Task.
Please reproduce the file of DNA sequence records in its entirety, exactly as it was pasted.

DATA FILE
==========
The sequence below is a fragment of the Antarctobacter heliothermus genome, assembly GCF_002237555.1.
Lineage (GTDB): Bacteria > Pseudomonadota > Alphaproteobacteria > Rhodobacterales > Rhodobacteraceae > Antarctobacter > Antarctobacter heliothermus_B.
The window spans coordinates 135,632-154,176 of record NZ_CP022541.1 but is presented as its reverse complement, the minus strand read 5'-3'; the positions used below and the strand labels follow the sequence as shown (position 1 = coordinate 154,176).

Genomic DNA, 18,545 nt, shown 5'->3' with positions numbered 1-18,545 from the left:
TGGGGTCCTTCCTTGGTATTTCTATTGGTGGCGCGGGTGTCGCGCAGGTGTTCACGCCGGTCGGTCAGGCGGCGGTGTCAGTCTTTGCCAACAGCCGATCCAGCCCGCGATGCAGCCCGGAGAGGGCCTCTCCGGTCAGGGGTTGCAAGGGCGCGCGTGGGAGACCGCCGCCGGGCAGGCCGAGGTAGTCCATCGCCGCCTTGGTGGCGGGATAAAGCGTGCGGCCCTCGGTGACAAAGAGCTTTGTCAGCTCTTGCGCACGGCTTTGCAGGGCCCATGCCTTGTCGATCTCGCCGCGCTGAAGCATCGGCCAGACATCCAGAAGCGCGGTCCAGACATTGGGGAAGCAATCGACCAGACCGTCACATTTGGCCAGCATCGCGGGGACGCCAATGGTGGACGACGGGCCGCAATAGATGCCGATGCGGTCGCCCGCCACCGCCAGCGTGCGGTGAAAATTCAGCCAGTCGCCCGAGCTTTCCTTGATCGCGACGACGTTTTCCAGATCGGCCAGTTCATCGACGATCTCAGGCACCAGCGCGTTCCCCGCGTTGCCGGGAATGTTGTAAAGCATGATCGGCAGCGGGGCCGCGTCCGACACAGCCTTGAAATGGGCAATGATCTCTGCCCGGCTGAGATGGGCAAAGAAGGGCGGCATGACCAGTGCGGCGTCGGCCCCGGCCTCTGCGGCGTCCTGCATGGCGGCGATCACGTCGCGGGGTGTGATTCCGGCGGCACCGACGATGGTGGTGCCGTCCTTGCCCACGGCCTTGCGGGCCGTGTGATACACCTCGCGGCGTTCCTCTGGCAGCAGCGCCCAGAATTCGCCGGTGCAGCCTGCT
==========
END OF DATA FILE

The sequence below is a fragment of the Antarctobacter heliothermus genome, assembly GCF_002237555.1.
Lineage (GTDB): Bacteria > Pseudomonadota > Alphaproteobacteria > Rhodobacterales > Rhodobacteraceae > Antarctobacter > Antarctobacter heliothermus_B.
The window spans coordinates 135,632-154,176 of record NZ_CP022541.1 but is presented as its reverse complement, the minus strand read 5'-3'; the positions used below and the strand labels follow the sequence as shown (position 1 = coordinate 154,176).

Genomic DNA, 18,545 nt, shown 5'->3' with positions numbered 1-18,545 from the left:
TGGGGTCCTTCCTTGGTATTTCTATTGGTGGCGCGGGTGTCGCGCAGGTGTTCACGCCGGTCGGTCAGGCGGCGGTGTCAGTCTTTGCCAACAGCCGATCCAGCCCGCGATGCAGCCCGGAGAGGGCCTCTCCGGTCAGGGGTTGCAAGGGCGCGCGTGGGAGACCGCCGCCGGGCAGGCCGAGGTAGTCCATCGCCGCCTTGGTGGCGGGATAAAGCGTGCGGCCCTCGGTGACAAAGAGCTTTGTCAGCTCTTGCGCACGGCTTTGCAGGGCCCATGCCTTGTCGATCTCGCCGCGCTGAAGCATCGGCCAGACATCCAGAAGCGCGGTCCAGACATTGGGGAAGCAATCGACCAGACCGTCACATTTGGCCAGCATCGCGGGGACGCCAATGGTGGACGACGGGCCGCAATAGATGCCGATGCGGTCGCCCGCCACCGCCAGCGTGCGGTGAAAATTCAGCCAGTCGCCCGAGCTTTCCTTGATCGCGACGACGTTTTCCAGATCGGCCAGTTCATCGACGATCTCAGGCACCAGCGCGTTCCCCGCGTTGCCGGGAATGTTGTAAAGCATGATCGGCAGCGGGGCCGCGTCCGACACAGCCTTGAAATGGGCAATGATCTCTGCCCGGCTGAGATGGGCAAAGAAGGGCGGCATGACCAGTGCGGCGTCGGCCCCGGCCTCTGCGGCGTCCTGCATGGCGGCGATCACGTCGCGGGGTGTGATTCCGGCGGCACCGACGATGGTGGTGCCGTCCTTGCCCACGGCCTTGCGGGCCGTGTGATACACCTCGCGGCGTTCCTCTGGCAGCAGCGCCCAGAATTCGCCGGTGCAGCCTGCT